Big Medicine,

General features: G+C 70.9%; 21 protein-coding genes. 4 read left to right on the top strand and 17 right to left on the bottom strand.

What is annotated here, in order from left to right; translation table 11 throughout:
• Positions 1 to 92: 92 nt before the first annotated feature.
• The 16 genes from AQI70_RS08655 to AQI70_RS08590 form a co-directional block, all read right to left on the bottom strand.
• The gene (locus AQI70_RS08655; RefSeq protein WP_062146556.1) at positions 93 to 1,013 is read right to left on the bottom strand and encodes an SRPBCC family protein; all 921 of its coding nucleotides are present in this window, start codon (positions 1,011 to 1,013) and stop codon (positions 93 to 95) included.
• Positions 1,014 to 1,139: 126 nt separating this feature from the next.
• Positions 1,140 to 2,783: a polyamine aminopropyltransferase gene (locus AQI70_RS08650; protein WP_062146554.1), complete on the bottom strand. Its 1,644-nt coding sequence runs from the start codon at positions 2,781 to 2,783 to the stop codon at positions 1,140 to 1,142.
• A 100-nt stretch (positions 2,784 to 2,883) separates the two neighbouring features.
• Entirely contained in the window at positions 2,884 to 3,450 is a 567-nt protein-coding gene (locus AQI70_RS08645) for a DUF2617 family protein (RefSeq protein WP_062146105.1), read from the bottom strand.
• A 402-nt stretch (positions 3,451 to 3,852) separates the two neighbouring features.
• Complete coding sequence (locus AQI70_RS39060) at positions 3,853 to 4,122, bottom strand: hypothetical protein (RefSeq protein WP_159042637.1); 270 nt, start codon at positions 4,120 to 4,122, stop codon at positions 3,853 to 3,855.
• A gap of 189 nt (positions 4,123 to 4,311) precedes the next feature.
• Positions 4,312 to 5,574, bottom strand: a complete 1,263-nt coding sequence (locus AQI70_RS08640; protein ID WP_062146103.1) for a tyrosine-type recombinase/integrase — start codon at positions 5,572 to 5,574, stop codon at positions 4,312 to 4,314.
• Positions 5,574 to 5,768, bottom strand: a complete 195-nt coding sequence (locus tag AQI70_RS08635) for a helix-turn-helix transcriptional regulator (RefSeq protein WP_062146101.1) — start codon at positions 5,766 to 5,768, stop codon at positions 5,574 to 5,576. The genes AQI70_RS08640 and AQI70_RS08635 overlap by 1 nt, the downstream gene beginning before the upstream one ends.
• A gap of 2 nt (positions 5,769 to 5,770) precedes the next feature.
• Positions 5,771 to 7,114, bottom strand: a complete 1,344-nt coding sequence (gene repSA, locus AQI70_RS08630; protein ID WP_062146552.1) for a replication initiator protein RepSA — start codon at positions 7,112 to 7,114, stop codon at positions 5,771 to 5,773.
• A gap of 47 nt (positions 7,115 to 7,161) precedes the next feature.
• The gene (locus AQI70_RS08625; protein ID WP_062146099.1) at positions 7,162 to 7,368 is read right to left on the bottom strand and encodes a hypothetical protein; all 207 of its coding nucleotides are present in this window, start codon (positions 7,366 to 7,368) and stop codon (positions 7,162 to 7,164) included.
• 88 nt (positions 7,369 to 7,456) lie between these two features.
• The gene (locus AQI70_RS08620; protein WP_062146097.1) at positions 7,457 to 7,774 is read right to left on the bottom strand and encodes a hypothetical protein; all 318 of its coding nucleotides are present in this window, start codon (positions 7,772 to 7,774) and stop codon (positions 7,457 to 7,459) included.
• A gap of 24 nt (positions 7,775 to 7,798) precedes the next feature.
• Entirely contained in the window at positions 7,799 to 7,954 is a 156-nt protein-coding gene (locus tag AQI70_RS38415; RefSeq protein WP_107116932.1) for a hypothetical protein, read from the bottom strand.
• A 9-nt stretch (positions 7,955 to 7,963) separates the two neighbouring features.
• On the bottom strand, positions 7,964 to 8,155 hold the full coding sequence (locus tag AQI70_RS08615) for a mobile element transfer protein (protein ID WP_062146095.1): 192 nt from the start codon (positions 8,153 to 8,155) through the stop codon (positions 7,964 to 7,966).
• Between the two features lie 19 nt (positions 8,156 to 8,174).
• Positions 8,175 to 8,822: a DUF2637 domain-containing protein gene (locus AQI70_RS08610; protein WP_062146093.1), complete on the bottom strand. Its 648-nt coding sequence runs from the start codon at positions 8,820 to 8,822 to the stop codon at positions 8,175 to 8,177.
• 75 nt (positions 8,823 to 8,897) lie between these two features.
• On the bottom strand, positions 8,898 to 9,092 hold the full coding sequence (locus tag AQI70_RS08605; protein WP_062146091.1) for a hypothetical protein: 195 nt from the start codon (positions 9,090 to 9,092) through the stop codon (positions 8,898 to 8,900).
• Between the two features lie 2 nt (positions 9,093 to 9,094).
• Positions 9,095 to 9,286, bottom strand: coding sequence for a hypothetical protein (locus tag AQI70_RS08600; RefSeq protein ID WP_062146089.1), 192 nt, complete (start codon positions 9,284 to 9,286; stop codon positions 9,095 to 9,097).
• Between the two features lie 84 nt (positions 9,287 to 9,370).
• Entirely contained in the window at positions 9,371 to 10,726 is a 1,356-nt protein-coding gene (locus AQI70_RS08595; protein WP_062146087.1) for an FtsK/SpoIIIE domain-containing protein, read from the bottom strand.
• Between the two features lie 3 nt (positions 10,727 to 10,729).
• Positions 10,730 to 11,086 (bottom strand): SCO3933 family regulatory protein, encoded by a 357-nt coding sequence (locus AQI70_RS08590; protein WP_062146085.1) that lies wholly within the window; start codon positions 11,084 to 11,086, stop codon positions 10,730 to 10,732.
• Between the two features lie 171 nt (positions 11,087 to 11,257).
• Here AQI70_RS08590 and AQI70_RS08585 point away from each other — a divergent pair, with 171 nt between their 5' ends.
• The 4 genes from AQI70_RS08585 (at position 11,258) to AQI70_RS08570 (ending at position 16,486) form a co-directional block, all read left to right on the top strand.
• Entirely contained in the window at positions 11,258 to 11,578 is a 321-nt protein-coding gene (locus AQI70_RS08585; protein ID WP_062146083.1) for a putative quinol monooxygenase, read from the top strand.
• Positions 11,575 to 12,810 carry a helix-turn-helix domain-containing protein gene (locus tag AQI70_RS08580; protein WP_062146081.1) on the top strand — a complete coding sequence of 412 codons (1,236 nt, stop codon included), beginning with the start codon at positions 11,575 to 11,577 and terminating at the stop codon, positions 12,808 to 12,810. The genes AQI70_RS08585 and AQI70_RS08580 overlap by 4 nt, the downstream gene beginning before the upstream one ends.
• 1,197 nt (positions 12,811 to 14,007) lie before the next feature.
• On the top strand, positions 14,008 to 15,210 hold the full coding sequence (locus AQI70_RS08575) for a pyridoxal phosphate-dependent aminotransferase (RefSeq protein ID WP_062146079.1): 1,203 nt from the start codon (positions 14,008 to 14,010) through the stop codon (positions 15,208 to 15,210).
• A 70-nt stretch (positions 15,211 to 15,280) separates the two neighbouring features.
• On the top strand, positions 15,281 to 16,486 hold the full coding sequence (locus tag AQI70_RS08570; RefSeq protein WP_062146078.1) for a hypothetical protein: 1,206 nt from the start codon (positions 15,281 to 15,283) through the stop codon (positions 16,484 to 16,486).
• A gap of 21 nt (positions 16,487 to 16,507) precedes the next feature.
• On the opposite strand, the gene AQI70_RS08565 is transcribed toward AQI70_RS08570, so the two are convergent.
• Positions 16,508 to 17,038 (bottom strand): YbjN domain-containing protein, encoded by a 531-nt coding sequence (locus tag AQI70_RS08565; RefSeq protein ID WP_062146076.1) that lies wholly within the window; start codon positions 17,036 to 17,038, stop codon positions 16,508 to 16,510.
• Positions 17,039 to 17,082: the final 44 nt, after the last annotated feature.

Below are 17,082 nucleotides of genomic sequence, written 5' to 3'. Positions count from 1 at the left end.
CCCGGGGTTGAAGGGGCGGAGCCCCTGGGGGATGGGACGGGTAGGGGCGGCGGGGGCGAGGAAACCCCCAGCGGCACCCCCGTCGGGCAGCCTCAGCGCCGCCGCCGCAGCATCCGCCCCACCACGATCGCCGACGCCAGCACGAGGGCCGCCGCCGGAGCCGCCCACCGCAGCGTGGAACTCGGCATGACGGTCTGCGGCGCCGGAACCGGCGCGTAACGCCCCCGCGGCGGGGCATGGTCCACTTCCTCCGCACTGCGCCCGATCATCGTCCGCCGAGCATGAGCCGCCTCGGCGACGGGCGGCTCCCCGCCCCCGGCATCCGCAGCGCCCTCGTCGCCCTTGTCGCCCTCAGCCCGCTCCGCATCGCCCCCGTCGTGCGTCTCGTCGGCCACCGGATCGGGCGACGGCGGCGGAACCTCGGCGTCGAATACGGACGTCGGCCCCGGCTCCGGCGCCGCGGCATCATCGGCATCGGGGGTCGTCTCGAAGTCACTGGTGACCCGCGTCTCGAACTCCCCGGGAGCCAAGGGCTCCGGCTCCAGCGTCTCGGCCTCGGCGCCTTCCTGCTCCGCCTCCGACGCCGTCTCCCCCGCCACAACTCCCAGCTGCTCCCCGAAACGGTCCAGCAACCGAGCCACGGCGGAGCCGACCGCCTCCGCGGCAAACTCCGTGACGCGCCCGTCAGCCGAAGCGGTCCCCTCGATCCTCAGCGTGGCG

I only have a couple older girls just starting to go broody now (out of about forty). I think over the years I have been inadvertently selecting against broodiness because - oddly enough - I burn wood to heat the house. You see, I can not hatch eggs until after the heating season because my incubators are set up in the basement and during the heating season the temperatures in the basement fluctuate by 20 degrees. This means that I am not setting eggs until June and any hen that by this time has stopped laying and gone broody doesnít leave decedents. Serendipitously, I think that this has also resulted in birds with very good egg production, but if there is some link between broodiness and SQ brahma type, than my flock and/or my management of it needs to be adjusted. I raise llamas, so the woven wire I use for their pastures works very well to isolate small flocks of breeder brahmas. I too prefer to have them out on the range. I think my hatches are much better when they are out eating bugs and greens too. The truly odd thing about my buff-laced brahma flock is that they range very, very far and donít return to roost until almost an hour later than all the other breeds I keep - some wandering in just at dark. How I selected for this I do not know. I am guessing that the local raccoon population will start applying a little selection pressure of its own in the opposite direction should this trend continue. smile